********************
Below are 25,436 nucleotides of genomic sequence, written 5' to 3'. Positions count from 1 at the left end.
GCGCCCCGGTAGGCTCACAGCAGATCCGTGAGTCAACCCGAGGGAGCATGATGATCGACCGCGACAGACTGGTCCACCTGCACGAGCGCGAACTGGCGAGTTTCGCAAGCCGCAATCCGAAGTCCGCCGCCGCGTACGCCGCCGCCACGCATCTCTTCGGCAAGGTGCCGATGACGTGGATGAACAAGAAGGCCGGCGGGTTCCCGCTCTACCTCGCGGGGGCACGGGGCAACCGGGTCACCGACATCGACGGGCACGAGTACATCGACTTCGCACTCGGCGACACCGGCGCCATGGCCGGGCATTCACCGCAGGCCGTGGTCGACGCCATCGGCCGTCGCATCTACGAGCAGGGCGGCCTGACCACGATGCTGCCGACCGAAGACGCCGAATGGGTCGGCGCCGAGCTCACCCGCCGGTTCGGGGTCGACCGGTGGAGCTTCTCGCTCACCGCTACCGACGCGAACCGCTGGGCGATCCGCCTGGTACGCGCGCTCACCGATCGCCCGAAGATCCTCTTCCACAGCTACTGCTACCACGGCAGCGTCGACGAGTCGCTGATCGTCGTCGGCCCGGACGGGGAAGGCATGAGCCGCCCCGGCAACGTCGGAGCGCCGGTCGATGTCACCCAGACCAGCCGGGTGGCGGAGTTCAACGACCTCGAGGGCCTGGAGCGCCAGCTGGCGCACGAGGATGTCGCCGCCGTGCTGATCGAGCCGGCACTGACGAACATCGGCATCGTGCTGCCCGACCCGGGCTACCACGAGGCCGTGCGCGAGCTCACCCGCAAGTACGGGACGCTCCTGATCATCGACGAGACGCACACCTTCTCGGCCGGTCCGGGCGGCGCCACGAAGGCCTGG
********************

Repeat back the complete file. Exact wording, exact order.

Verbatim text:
Below are 25,436 nucleotides of genomic sequence, written 5' to 3'. Positions count from 1 at the left end.
GCGCCCCGGTAGGCTCACAGCAGATCCGTGAGTCAACCCGAGGGAGCATGATGATCGACCGCGACAGACTGGTCCACCTGCACGAGCGCGAACTGGCGAGTTTCGCAAGCCGCAATCCGAAGTCCGCCGCCGCGTACGCCGCCGCCACGCATCTCTTCGGCAAGGTGCCGATGACGTGGATGAACAAGAAGGCCGGCGGGTTCCCGCTCTACCTCGCGGGGGCACGGGGCAACCGGGTCACCGACATCGACGGGCACGAGTACATCGACTTCGCACTCGGCGACACCGGCGCCATGGCCGGGCATTCACCGCAGGCCGTGGTCGACGCCATCGGCCGTCGCATCTACGAGCAGGGCGGCCTGACCACGATGCTGCCGACCGAAGACGCCGAATGGGTCGGCGCCGAGCTCACCCGCCGGTTCGGGGTCGACCGGTGGAGCTTCTCGCTCACCGCTACCGACGCGAACCGCTGGGCGATCCGCCTGGTACGCGCGCTCACCGATCGCCCGAAGATCCTCTTCCACAGCTACTGCTACCACGGCAGCGTCGACGAGTCGCTGATCGTCGTCGGCCCGGACGGGGAAGGCATGAGCCGCCCCGGCAACGTCGGAGCGCCGGTCGATGTCACCCAGACCAGCCGGGTGGCGGAGTTCAACGACCTCGAGGGCCTGGAGCGCCAGCTGGCGCACGAGGATGTCGCCGCCGTGCTGATCGAGCCGGCACTGACGAACATCGGCATCGTGCTGCCCGACCCGGGCTACCACGAGGCCGTGCGCGAGCTCACCCGCAAGTACGGGACGCTCCTGATCATCGACGAGACGCACACCTTCTCGGCCGGTCCGGGCGGCGCCACGAAGGCCTGG